Practical tips for hiking Grand Canyon down South Kaibab Trail to Phantom Ranch and up Bright Angel Trail

Last week I received this actual question from a friend and former colleague in Denver:

I am hiking to the bottom of the Grand Canyon with my family in mid-May. Have you done that hike? If so, any advice? We are staying one night at the bottom and then hiking back up.

Here’s my response:

Yes, I’ve done it twice – minus the overnight stay. That’s a good time of year to do it. Here are my key tips for this hike:

  • pack light
  • hydrate like crazy
  • break your shoes and socks in well in advance
  • poles help big time
  • sleeves of Ritz crackers or Pringles will be your friend
  • best to get a super early start up Bright Angel as the first 3 miles are brutal in the heat
  • bring a small towel so you can dip your feet off in the creek(s) to cool off
My hiking buddies are getting away from me on this comfy, beautiful stretch of South Kaibab Trail heading toward Phantom Ranch.
Ooh Aah Point Grand Canyon
Ooh Aah Point along South Kaibab Trail in Grand Canyon. Photo by Jill Turski

There are so many posts on the web about how to do this hike. In my opinion, people have over analyzed it. I believe my tips above, from one friend to another, are simple enough for anyone to follow.

Overview of the hike down South Kaibab Trail to Phantom Ranch and up Bright Trail

  • South Kaibab/Phantom Ranch/Bright Angel Trail Loop is a 17.4 mile (28 km) heavily trafficked point-to-point trail located in Grand Canyon, Arizona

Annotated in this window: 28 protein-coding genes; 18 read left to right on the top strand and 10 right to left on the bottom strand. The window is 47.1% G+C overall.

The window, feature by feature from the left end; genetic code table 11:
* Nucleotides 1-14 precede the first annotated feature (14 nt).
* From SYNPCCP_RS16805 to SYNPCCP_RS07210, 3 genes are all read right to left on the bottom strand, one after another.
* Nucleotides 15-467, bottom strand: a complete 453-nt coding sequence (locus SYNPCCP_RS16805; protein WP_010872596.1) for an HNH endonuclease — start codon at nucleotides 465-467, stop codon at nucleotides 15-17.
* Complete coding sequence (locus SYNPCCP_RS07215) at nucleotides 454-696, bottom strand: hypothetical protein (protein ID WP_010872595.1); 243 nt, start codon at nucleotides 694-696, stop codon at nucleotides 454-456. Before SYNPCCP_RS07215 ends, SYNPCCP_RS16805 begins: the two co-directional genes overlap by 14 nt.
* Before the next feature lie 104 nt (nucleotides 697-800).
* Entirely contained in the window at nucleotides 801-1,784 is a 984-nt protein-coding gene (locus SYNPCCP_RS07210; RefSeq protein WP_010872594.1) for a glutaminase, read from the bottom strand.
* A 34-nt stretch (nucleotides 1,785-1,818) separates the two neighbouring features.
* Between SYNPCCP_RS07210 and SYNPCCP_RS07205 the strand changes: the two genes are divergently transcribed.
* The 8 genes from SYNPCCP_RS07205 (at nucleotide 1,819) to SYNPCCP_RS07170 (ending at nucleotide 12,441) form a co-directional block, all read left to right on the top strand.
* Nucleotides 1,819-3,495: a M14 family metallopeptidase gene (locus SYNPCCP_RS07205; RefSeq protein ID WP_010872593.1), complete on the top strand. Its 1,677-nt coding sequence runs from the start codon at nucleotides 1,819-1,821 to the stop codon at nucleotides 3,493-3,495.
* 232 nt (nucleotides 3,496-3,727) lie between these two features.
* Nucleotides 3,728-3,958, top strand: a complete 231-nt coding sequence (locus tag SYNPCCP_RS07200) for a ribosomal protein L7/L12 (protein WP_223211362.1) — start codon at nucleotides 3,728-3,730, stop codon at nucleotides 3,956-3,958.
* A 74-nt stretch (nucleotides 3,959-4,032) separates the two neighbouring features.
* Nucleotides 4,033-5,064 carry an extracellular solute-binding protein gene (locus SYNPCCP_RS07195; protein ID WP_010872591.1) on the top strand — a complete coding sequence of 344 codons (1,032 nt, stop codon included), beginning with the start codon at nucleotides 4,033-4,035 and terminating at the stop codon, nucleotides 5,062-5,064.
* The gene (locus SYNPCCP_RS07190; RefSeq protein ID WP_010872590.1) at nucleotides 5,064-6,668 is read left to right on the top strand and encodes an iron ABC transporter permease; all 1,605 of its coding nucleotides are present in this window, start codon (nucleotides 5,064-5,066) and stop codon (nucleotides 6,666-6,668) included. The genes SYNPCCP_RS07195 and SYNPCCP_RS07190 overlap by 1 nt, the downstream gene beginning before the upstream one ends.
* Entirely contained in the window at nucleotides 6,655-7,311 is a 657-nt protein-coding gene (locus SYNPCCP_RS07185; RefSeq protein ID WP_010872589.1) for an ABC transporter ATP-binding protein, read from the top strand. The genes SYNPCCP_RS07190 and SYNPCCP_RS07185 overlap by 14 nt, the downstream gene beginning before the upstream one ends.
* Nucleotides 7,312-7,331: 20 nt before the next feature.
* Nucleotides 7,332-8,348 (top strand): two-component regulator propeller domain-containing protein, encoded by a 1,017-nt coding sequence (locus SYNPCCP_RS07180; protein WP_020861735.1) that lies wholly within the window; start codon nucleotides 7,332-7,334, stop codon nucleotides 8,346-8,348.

• Elevation gain is 5,071 feet (1 – 1/2 km)
  • Rated as difficult
  • The trail is best used from October to May
  • There is no drinkable water on South Kaibab but plenty at Phantom Ranch and on Bright Angel Trail
  • No permit required to hike it; only if you’re camping overnight in Bright Angel or Indian Garden campground
  • Advance reservations required for lodging at Phantom Ranch

Below is what the hike looks like from an aerial view. The green dot in the lower right of the image is the starting point on South Kaibab and the black dot in the lower left is the end point.

For trail conditions and additional details, check the official Grand Canyon website.

Want to see more pics and read others’ descriptions of the hike? Check out alltrails.com.

One of the most gratifying feelings of hiking up Bright Angel Trail from the bottom of the Grand Canyon is looking back and seeing spectacular views like this one. There’s a cool creek flowing through all the trees in the center of the pic, known as Indian Garden.

I remember reading and researching this hike like crazy before my first attempt. I quickly became overwhelmed with all the advice out there. If you’re in decent shape, it’s not that bad. Don’t make it worse than it is.

Questions? Thoughts? Let me hear them in the comment box. We’re all friends here. 🙂

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3 Comments

    1. Sounds like you might be more of a walker than hiker. Really the only difference is the kind of terrain that you travel on. If you go down into the Grand Canyon would definitely be considered hiking but there is also an incredible walking trail along the south rim that gives you many, many incredible vantage points Of the canyon. It runs for many miles along the rim.

      1. Oh for sure I’d say I’m hiker as long as I’ve got the time to get out to the trails! (Otherwise I’ll make do with a walk just to stop myself from going crazy from being city-bound.) If we do manage to make it out there, then we’d do it properly, but it is also always good to have a backup in case someone isn’t feeling on top form.

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